Even before the tailwinds brought on by the COVID-19 pandemic, the EdTech industry was experiencing astronomical growth. “Between 2019 and 2025, the market is expected to grow 2.5x it’s current size, accounting for $404 billion in global spending. With the K-12 sector accounting for the largest revenue share.” (Source: Holoniq)

Image showing the components of Personally Identifiable Information

Providers like Canvas, Blackboard, and Schoology service boasts over 74 million users. Providing services that range from content hosting to grade books continuing education classes for working professionals. It’s in the initial user setup that is of particular concern. Specifically, the information that is collected by these learning management providers. Due to the nature of academic resources, many of the leading providers have access to users’ names, dates of birth, addresses, and more. These pieces of information can individually identify a person hence the term Personally Identifiable Information (PII).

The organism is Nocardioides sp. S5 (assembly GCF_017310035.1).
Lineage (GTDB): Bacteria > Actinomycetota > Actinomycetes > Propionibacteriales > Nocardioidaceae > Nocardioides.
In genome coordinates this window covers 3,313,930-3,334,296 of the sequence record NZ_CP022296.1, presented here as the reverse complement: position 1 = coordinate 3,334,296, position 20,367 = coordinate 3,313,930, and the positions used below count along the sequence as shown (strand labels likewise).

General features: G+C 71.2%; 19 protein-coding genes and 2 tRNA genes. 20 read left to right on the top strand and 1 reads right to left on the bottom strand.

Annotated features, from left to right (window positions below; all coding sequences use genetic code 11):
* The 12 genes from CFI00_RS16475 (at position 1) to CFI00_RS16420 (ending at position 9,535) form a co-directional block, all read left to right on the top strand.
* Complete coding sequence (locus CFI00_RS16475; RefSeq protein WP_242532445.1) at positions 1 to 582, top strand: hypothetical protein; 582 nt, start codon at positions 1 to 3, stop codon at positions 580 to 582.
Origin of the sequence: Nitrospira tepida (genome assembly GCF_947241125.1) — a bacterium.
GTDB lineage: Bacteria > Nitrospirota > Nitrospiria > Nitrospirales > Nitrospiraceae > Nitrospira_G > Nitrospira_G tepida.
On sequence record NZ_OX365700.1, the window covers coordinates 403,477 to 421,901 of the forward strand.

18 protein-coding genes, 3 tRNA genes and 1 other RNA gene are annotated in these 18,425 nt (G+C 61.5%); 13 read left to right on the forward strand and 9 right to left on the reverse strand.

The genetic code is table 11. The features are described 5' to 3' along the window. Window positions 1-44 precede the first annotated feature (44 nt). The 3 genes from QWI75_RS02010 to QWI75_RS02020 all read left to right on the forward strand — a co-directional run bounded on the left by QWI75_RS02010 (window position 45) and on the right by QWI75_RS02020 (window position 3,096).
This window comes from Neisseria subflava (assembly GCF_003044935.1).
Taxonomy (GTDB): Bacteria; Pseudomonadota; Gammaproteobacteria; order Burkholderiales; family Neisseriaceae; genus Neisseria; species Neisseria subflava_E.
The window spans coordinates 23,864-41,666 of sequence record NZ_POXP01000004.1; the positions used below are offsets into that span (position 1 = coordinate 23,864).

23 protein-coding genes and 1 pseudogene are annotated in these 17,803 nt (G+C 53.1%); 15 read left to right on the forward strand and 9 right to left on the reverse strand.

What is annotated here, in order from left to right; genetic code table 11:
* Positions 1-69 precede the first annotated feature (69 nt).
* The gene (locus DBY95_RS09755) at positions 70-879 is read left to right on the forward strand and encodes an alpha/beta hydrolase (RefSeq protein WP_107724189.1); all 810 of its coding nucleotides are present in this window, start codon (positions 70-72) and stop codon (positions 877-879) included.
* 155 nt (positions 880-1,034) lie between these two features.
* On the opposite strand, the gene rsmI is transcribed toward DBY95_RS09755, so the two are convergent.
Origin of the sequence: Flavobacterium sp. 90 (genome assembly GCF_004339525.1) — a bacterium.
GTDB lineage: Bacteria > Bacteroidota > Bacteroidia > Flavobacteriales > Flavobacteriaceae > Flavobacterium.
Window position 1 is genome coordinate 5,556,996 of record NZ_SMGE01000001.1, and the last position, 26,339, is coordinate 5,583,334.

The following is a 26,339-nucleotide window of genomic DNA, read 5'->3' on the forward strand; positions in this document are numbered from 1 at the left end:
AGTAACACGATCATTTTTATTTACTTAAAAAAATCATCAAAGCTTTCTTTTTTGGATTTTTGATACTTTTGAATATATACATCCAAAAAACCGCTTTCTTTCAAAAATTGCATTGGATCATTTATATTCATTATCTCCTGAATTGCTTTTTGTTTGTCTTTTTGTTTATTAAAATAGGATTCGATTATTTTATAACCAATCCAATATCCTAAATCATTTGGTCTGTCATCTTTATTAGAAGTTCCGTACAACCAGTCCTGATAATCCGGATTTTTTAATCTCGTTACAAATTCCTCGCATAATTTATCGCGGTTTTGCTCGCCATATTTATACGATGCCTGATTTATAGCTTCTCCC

It’s PII information that has often been considered especially valuable to the companies that offer these services. The breadth of this information paired with the millions of users provides enough data points for companies to refine predictive algorithms. A sentiment echoed by former Canvas CEO, Dan Goldsmith, “We can predict, to a pretty high accuracy, what a likely outcome for a student in a course is, even before they set foot in the classroom.” (Source)

An assertion that, for parents and onlookers alike, calls to question how students’ almost mandatory participation on these platforms might put them at risk later in life due to how data is consumed and used in decision-making processes at many companies.